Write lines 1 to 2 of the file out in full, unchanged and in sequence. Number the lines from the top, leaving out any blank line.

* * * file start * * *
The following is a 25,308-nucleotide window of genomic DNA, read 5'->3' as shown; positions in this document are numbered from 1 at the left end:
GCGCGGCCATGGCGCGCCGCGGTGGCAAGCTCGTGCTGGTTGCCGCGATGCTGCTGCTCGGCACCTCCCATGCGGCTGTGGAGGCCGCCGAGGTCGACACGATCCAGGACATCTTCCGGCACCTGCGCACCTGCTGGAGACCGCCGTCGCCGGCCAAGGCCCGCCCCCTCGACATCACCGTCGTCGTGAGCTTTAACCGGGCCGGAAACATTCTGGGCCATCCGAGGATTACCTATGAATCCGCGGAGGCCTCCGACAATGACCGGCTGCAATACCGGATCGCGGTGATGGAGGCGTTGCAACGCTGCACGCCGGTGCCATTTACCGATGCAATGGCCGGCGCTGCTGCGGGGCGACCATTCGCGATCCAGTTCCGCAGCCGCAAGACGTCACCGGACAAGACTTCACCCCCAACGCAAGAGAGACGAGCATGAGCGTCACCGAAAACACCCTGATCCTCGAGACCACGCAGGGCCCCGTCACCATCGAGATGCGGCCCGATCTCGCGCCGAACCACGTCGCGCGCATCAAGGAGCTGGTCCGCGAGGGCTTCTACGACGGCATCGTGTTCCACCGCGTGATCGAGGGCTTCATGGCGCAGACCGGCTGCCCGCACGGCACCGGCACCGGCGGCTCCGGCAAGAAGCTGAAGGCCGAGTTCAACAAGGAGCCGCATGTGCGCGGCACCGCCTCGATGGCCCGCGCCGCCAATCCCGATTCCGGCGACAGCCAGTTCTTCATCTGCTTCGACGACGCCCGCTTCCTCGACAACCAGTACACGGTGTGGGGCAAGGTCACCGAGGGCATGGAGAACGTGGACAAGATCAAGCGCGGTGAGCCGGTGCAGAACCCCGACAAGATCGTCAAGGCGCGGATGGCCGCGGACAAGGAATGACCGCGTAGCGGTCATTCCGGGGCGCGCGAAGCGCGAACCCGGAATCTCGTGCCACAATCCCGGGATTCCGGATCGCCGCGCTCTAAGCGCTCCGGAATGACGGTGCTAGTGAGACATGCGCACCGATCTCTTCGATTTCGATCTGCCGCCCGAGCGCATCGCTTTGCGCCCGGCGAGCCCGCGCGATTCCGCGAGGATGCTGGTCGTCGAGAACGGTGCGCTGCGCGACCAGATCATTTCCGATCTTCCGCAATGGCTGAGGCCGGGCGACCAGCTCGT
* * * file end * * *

The following is a 25,308-nucleotide window of genomic DNA, read 5'->3' as shown; positions in this document are numbered from 1 at the left end:
GCGCGGCCATGGCGCGCCGCGGTGGCAAGCTCGTGCTGGTTGCCGCGATGCTGCTGCTCGGCACCTCCCATGCGGCTGTGGAGGCCGCCGAGGTCGACACGATCCAGGACATCTTCCGGCACCTGCGCACCTGCTGGAGACCGCCGTCGCCGGCCAAGGCCCGCCCCCTCGACATCACCGTCGTCGTGAGCTTTAACCGGGCCGGAAACATTCTGGGCCATCCGAGGATTACCTATGAATCCGCGGAGGCCTCCGACAATGACCGGCTGCAATACCGGATCGCGGTGATGGAGGCGTTGCAACGCTGCACGCCGGTGCCATTTACCGATGCAATGGCCGGCGCTGCTGCGGGGCGACCATTCGCGATCCAGTTCCGCAGCCGCAAGACGTCACCGGACAAGACTTCACCCCCAACGCAAGAGAGACGAGCATGAGCGTCACCGAAAACACCCTGATCCTCGAGACCACGCAGGGCCCCGTCACCATCGAGATGCGGCCCGATCTCGCGCCGAACCACGTCGCGCGCATCAAGGAGCTGGTCCGCGAGGGCTTCTACGACGGCATCGTGTTCCACCGCGTGATCGAGGGCTTCATGGCGCAGACCGGCTGCCCGCACGGCACCGGCACCGGCGGCTCCGGCAAGAAGCTGAAGGCCGAGTTCAACAAGGAGCCGCATGTGCGCGGCACCGCCTCGATGGCCCGCGCCGCCAATCCCGATTCCGGCGACAGCCAGTTCTTCATCTGCTTCGACGACGCCCGCTTCCTCGACAACCAGTACACGGTGTGGGGCAAGGTCACCGAGGGCATGGAGAACGTGGACAAGATCAAGCGCGGTGAGCCGGTGCAGAACCCCGACAAGATCGTCAAGGCGCGGATGGCCGCGGACAAGGAATGACCGCGTAGCGGTCATTCCGGGGCGCGCGAAGCGCGAACCCGGAATCTCGTGCCACAATCCCGGGATTCCGGATCGCCGCGCTCTAAGCGCTCCGGAATGACGGTGCTAGTGAGACATGCGCACCGATCTCTTCGATTTCGATCTGCCGCCCGAGCGCATCGCTTTGCGCCCGGCGAGCCCGCGCGATTCCGCGAGGATGCTGGTCGTCGAGAACGGTGCGCTGCGCGACCAGATCATTTCCGATCTTCCGCAATGGCTGAGGCCGGGCGACCAGCTCGT